About the Brueggeman Center

Historical Overview

The Brueggeman center honors the memory of Edward Brueggeman, S.J., former chairman of Xavier's department of theology and a leading figure in the Midwest for interfaith cooperation. Brueggeman, who committed much of his life to promoting greater understanding among religious groups, founded and co-hosted the local religious television program ?Dialogue,? which ran for more than 20 years. This popular program brought together leaders of many faiths to exchange views in an atmosphere of respect and trust. The Brueggeman center aims to capture the broad ecumenical and interreligious outreach that typified both Brueggeman?s spirituality and his career.

The Brueggeman center's inaugural event, the Millennium Peace Celebration, embodied the center's focus on collaboration and unity among the diversity of religious faiths. Held on Sunday, Sept. 24, 2000, the event was designed to demonstrate that the desire for peace and the belief in its possibility transcend differences of creed or theology. The celebration on Xavier's campus featured members of the Interfaith Peace Council, a group of spiritual leaders from around the globe who are committed to working together for the shared concerns of the whole community of life. Interspersed with talks from Peace Council members were rituals from a variety of religious traditions. The event followed a day of open house programs held at Cincinnati places of worship to educate the public about the various faith traditions.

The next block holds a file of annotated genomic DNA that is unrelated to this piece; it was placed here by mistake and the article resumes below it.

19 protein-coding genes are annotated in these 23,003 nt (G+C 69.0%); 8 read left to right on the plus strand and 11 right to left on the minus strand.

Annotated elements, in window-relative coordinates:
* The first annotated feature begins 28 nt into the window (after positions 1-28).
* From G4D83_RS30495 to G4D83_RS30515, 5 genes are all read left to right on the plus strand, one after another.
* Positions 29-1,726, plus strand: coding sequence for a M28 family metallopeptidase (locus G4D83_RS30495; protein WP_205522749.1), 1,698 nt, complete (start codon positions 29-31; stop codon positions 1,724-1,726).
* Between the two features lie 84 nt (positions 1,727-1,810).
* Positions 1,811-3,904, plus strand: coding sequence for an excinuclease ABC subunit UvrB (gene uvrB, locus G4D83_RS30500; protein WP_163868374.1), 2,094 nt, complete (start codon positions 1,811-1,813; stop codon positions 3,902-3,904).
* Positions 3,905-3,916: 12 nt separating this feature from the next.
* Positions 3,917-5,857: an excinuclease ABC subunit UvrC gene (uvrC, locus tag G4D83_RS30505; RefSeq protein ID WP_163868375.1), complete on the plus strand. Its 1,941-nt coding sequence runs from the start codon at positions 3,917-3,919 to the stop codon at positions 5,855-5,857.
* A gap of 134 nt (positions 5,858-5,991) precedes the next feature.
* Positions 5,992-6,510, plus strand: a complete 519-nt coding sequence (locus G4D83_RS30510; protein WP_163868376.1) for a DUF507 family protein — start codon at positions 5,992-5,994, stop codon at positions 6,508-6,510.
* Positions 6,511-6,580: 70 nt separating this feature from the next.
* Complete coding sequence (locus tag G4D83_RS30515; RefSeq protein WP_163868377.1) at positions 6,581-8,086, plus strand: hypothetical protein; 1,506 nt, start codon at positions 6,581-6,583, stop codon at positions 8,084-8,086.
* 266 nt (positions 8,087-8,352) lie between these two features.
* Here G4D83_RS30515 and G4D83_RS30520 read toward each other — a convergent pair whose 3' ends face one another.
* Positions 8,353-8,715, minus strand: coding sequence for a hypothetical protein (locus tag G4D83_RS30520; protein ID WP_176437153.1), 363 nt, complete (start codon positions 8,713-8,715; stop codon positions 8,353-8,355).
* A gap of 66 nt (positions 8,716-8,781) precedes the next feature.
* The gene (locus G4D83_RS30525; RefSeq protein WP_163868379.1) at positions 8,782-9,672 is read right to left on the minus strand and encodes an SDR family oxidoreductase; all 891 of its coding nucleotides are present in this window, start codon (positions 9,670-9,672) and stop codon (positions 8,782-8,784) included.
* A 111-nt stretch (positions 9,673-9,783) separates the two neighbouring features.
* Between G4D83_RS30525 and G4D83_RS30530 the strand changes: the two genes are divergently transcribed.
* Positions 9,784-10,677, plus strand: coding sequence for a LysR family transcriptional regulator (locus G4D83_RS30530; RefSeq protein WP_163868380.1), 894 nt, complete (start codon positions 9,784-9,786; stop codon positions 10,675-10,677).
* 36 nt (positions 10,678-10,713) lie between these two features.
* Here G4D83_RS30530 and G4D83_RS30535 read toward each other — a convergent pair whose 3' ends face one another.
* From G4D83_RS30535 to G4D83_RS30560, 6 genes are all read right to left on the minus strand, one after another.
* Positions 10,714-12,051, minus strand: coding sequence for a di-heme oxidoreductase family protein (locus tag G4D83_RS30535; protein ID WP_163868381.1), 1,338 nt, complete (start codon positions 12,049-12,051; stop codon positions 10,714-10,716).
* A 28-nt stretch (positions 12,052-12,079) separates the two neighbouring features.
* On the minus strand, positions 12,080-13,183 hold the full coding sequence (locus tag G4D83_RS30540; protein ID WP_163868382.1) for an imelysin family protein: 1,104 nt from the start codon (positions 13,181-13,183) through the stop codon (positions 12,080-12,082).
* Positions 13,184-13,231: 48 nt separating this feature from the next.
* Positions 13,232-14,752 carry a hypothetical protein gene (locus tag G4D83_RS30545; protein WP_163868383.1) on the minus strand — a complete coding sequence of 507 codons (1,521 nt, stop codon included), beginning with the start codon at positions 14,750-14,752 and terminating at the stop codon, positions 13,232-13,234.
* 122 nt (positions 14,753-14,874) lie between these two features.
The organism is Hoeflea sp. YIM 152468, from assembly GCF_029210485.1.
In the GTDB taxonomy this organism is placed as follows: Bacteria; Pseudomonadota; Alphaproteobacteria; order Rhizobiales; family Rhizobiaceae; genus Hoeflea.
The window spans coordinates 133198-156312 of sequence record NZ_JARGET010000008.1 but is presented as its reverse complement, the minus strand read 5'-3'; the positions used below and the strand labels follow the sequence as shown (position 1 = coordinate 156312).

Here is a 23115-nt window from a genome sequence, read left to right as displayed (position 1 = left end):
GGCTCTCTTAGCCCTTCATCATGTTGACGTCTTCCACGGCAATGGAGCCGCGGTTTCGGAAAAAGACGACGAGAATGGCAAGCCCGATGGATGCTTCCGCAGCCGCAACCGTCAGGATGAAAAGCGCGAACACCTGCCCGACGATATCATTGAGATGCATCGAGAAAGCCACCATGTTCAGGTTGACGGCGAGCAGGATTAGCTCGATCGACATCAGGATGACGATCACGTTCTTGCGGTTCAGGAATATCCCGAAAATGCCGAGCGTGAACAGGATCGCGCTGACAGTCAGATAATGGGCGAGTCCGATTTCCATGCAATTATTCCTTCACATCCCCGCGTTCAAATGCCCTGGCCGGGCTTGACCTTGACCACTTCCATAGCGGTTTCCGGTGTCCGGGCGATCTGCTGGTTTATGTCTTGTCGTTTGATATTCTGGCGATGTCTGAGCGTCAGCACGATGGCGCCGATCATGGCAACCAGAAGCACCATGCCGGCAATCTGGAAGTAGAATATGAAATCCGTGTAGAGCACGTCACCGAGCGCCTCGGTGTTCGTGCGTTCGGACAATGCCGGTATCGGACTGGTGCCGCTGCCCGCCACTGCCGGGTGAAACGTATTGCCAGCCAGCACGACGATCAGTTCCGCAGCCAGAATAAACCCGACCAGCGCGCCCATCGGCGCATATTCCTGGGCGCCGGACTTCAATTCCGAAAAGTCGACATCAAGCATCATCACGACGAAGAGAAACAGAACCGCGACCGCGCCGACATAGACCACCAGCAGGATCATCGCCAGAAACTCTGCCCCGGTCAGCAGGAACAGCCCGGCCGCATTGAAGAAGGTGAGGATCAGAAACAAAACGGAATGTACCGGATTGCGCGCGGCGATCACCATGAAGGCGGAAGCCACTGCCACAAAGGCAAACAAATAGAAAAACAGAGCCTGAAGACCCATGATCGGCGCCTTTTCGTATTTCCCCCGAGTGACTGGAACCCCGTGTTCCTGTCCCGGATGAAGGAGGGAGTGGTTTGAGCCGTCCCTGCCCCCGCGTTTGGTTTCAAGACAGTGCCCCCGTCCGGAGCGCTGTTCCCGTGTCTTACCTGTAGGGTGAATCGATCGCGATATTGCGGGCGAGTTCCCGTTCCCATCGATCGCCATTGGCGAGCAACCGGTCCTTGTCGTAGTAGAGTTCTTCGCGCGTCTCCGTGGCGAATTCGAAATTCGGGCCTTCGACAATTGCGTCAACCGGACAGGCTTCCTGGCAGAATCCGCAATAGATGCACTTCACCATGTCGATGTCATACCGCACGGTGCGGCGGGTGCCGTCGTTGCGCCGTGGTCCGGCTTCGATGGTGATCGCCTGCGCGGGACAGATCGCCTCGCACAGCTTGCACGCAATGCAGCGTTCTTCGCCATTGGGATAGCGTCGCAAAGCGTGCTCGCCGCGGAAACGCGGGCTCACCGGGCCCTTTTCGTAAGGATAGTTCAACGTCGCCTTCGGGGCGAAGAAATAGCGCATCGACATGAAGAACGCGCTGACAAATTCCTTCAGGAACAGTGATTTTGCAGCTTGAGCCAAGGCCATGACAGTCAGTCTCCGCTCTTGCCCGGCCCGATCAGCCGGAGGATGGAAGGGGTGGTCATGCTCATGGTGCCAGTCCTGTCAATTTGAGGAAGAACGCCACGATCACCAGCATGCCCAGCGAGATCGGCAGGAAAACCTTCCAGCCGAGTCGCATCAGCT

The center was originally called The Brueggeman center for interreligious dialogue. While interreligious dialogue remains the distinguishing characteristic and integrating force, the center's name was altered in June 2003 to recognize an expanded mission and program direction. If dialogue is to have real impact, the center's parameters needed to be expanded to include other academic disciplines, representatives from the business community, government and civic society.

This expanded mission provides an important conduit for Xavier University to further realize its educational mission and its role in society. Xavier is the sixth oldest Catholic university in the nation and one of 28 Jesuit colleges and universities nationwide. Inherent in the Jesuit philosophy of education is the belief that religious insights are complementary to intellectual life, and that a continuing synthesis of the Christian perspective with all other forms of human knowledge is conducive to wisdom and understanding. This belief continues to challenge Xavier to engage broader audiences in considering the role religion plays in public affairs.